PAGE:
What exactly is an absolute phrase? An absolute phrase is a group of words that modify an independent clause. Just as an adjective modifies a noun, an absolute phrase modifies an entire clause.

Example:

Her arms folded across her chest, Professor Smith warned the students not to text in class.

In the sentence above, the absolute phrase is at the beginning of the sentence – Her arms folded across her chest.

The clause, Professor Smith warned the students not to text in class, is an independent clause, which means it can stand alone as a sentence. The absolute phrase (a dependent clause) is modifying this entire clause.

Building Sentences with Absolutes

Absolute phrases can be arranged in different positions in a sentence. In the example above, the absolute could be placed after the independent clause:

Professor Smith warned the students not to text in class, her arms folded across her chest.

Absolute phrases can also be placed in the middle of a sentence, between the subject and verb:

(S)                                                                                         (V)
Professor Smith, her arms folded across her chest, warned the students not to text in class.

Note that the absolute phrase is set off in the sentence with a pair of commas.

 

Eliminate Wordiness

Do you ever get your essays back from instructors with such comments as, “tighten,” “condense,” or “wordy”? What this means is that you are trying to communicate your point with more words than necessary. For example, note the difference in

“It is the opinion of our professor that we have failed to meet his expectations.”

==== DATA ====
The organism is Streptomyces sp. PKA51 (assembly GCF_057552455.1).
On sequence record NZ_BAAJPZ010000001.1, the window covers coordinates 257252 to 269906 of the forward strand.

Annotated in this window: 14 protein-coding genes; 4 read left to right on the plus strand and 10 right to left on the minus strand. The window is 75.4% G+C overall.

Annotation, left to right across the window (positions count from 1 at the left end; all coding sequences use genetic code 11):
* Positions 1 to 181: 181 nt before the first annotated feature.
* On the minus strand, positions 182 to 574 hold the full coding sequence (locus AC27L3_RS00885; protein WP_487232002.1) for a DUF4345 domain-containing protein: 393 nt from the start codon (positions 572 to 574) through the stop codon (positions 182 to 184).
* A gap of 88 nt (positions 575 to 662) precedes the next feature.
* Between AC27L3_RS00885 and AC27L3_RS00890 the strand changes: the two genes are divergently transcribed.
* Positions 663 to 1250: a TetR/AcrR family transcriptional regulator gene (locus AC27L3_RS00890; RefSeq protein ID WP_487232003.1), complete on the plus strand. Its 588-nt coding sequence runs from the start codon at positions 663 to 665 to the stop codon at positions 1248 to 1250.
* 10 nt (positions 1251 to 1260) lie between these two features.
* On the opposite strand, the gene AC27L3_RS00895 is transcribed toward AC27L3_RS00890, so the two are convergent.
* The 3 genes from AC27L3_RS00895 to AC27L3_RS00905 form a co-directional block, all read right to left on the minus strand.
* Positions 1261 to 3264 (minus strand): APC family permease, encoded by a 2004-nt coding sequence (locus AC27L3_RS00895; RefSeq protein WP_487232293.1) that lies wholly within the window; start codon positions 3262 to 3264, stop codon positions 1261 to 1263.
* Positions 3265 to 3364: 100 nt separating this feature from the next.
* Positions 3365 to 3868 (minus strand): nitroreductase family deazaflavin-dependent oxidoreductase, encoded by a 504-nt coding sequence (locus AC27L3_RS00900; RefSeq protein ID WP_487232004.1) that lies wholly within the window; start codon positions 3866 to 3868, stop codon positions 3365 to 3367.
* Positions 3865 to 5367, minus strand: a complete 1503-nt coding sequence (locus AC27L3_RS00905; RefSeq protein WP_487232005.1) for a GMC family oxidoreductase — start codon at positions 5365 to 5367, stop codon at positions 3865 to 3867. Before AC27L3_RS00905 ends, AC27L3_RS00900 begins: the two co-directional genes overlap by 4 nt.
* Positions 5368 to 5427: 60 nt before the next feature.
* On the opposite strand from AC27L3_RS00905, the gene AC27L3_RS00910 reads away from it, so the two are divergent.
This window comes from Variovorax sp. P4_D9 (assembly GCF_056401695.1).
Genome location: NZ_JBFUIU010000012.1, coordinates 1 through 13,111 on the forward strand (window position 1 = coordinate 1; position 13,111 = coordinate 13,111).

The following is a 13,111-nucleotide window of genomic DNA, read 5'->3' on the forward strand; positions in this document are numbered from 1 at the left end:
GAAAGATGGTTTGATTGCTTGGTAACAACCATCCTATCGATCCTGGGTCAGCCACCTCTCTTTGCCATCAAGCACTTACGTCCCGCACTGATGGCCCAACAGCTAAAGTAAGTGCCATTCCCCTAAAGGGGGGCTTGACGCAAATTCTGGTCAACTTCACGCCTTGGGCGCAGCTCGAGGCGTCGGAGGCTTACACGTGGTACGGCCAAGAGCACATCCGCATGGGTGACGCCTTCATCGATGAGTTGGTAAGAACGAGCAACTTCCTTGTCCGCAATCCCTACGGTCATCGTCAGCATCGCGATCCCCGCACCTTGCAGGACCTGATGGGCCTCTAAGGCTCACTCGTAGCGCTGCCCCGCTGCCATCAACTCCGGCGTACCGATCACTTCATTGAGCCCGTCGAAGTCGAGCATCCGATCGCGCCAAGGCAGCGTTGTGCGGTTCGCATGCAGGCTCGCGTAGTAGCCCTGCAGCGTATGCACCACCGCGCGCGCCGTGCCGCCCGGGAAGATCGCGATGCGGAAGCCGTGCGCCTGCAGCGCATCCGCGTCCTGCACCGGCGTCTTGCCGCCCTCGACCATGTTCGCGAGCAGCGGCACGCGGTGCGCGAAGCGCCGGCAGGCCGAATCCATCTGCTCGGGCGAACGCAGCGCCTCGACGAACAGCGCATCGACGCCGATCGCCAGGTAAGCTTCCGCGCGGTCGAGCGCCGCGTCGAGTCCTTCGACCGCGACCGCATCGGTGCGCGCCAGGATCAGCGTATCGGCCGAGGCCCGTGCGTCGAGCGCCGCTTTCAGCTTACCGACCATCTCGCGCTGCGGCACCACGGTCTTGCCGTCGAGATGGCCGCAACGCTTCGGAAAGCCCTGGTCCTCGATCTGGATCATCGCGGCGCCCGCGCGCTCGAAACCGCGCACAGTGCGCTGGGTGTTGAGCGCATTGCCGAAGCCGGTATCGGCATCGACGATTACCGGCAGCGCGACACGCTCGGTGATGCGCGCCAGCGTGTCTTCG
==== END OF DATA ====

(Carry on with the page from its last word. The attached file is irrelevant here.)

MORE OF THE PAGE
and

“We have failed to meet our professor’s expectations.”

The second sentence is tighter, uses fewer words, and is stronger and more direct. Just remember, if you can communicate your point in fewer words, do it. Less is more.

Consider the following redundancies in italics:

Ex. 1:

It is absolutely essential that all students meet with their advisor on a regular basis.

If something isessential,” can it be any more essential withabsolutelyin front of it? Probably not.

Ex. 2:

The advance preview of Transformers scored big at the box office.

You might have seen this one in film reviews, or even on E TV. If a movie is a preview, doesn’t that mean it is in advance of the release?

Ex. 3:

In my personal opinion, everyone could benefit from eating more chocolate.

Everyone, at one time or another, has at least said this, if not written it. So what is wrong with this example? If it is your opinion, isn’t it personal?

Ex. 4:

The final outcome of the Literature exam was better than I expected.

The outcome of something is always final, right?

These are all examples of redundant words that create inflated sentences. Carefully edit your final drafts to make sure you’re not redundant.

Avoid Dangling Modifiers

A modifier is a word (or group of words) that qualifies or adds to the meaning of other parts of the sentence. A dangling modifier is created when the modifier is joined to the wrong words in the sentence.

To correct, make the “doer” of the action the sentence’s subject, as in the example below:

Wrong: Coming over the hill, the barn was seen. Who saw the barn?
Correct: Coming over the hill, we saw the barn.

Wrong: Having arrived late for practice, a written excuse was needed.

Who arrived late? This sentence says that the written excuse arrived late. The possible revision might look like this:

Correct: Having arrived late for practice, the team captain needed a written excuse.

The main clause now names the person (the captain) who did the action in the modifying phrase (arrived late).

 

Choosing the best words to express your ideas in the best possible way sounds easy, but often is more difficult than we think. Improving your writing style may take some time and effort, but by following a few simple rules, your writing will become more readable and your style will be the envy of your peers!

 

(Sources: Purdue Owl, Essentials of English Grammar, writing.wisc.edu/Handbook.)

Simple Steps to Improve Your Writing Over the Summer